Penicillium Strain Named State Microbe of Illinois
Contact: Jan Suszkiw
Penicillium rubens strain NRRL 1951 is better known as the mold behind large-scale production of the powerful antibiotic penicillin. Today, it became the official State Microbe of Illinois in a bill-signing ceremony that included representatives of the Agricultural Research Service (ARS) facility where advances in deep-tank fermentation more than 77 years ago helped make the mold's life-saving drug available for use on the frontlines of World War II.
The Penicillium mold strain's designation followed passage of a bill (Illinois HB1879) in the Illinois Generally Assembly and sponsored by Senator David Koehler and House Members Ryan Spain, Jehan Gordon-Booth, Tim Butler and Stephanie A. Kifowit. Illinois Governor J.B. Pritzker approved the bill today at a signing ceremony held at the University of Illinois – Springfield campus. Physical science technician Gary Kuzniar and chemist Neil Price, who proposed the strain's designation in early 2019, were among ARS attendees.
Starting in the early 1940s, a team of scientists from the University of Oxford in England and the then-named USDA Northern Regional Research Laboratory (NRRL) in Peoria, Illinois, devised methods of growing the mold and producing yields of penicillin that surpassed anything achieved before. Industry's adoption of these methods came just in time to treat Allied soldiers wounded during the invasion of Normandy, France, which began June 6, 1944.
Today's signing of bill HB1879 into law—77 years, two months and 11 days later—designates strain NRRL 1951 as an official state symbol commemorating the mold's importance to humanity and the team's scientific innovations at the laboratory, now known as the National Center for Agricultural Utilization Research, operated in Peoria by ARS.
Neil Price (left) and Gary Kuzniar (right) of the ARS National Center for Agricultural Utilization Research hold culture plates of Penicillium rubens NRRL 1951, the official State Microbe of Illinois and source of the life-saving antibiotic penicillin.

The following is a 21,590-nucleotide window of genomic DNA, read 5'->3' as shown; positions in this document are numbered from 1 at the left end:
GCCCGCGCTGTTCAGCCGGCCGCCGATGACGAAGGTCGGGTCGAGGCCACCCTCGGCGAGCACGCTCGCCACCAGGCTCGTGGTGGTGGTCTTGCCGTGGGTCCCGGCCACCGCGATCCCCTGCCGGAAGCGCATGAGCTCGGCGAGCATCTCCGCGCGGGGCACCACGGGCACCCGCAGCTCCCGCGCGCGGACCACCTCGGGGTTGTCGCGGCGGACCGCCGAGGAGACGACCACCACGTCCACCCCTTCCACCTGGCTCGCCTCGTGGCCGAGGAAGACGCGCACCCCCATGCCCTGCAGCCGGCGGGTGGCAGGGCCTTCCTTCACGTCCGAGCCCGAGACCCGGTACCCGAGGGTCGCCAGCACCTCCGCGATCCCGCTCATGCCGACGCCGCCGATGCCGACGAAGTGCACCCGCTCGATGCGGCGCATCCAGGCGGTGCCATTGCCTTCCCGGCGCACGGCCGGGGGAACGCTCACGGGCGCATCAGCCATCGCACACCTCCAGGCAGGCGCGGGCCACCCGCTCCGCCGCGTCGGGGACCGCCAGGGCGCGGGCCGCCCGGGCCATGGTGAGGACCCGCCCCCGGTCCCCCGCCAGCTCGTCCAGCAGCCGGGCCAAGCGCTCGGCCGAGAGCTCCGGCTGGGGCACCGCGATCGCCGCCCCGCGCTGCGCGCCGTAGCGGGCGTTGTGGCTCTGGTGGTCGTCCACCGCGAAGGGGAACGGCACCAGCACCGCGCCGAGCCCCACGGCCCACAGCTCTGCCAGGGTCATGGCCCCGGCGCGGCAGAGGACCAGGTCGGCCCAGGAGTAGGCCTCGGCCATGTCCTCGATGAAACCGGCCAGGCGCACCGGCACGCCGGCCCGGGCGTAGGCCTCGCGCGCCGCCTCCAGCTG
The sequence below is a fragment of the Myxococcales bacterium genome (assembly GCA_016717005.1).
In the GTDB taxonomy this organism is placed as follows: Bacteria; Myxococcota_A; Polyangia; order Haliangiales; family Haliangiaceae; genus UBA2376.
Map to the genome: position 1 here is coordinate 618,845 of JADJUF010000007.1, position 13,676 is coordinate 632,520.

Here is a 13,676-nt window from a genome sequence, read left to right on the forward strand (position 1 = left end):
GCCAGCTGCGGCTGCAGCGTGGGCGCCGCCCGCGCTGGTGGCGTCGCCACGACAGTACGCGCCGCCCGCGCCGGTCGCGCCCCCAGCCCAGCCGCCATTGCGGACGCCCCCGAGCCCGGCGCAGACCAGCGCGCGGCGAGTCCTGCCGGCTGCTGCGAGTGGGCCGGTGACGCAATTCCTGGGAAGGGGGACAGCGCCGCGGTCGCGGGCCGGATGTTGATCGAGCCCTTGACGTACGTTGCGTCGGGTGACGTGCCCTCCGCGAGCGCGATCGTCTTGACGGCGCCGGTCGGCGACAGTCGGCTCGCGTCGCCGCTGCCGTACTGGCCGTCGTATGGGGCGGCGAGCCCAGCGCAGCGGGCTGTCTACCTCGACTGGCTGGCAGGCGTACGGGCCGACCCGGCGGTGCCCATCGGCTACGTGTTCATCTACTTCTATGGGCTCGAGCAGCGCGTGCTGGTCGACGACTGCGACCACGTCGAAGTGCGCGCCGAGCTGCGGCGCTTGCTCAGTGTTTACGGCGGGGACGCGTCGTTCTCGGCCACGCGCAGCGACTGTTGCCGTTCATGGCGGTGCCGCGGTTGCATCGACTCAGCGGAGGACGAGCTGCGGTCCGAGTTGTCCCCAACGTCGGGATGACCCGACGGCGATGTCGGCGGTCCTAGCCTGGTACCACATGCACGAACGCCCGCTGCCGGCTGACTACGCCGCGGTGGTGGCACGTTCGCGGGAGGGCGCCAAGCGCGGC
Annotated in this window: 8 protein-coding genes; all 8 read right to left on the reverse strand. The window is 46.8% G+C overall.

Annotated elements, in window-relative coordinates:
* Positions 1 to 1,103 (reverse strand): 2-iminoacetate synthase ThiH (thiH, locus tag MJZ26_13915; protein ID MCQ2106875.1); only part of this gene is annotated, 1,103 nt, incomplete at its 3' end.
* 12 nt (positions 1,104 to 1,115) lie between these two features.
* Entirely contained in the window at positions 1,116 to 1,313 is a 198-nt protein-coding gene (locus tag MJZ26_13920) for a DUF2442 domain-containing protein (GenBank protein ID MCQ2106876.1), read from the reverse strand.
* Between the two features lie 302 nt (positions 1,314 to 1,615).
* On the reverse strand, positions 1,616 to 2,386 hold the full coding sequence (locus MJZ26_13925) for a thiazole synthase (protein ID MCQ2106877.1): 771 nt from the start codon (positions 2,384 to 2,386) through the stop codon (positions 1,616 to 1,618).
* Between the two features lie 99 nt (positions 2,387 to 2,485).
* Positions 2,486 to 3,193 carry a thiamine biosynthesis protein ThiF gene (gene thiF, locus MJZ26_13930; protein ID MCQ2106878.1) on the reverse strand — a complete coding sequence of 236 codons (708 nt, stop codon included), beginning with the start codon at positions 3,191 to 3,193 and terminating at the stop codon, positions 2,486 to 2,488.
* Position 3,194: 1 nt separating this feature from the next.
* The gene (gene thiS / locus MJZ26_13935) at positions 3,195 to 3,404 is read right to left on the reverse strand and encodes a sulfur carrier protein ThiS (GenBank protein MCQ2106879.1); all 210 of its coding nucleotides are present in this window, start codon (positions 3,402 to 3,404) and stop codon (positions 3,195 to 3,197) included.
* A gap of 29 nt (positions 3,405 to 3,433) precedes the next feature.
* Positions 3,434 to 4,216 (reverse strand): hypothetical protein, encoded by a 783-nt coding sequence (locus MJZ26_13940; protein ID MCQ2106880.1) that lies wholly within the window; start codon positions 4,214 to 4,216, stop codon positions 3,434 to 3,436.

Ironically, the mold strain was discovered growing on a cantaloupe at the local market, not far from the laboratory. The scientists' studies showed that when grown in vats of corn-steep liquor and other nutrients, the mold churned out more penicillin than the Penicillium strain originally discovered by Alexander Fleming in 1928. The unprecedented yield of penicillin and reduced cost of making the antibiotic weren't just crucial to saving the lives of thousands of Allied soldiers; the advance also ushered in new era of pharmaceutical drug production.
That same spirit of scientific innovation continues at the Peoria research center today, including its curation of the ARS Culture Collection, which houses more than 100,000 strains of bacteria and fungi—strain NRRL 1951 among them. ARS's Culture Collection also is the largest, single collection of beneficial microorganisms in the world.
In the 1940s as today, microbes drive much of the center's research—from low-glycemic sugars for consumers, to cleaner-burning biofuels and beyond.
The Agricultural Research Service is the U.S. Department of Agriculture's chief scientific in-house research agency. Daily, ARS focuses on solutions to agricultural problems affecting America. Each dollar invested in agricultural research results in $17 of economic impact.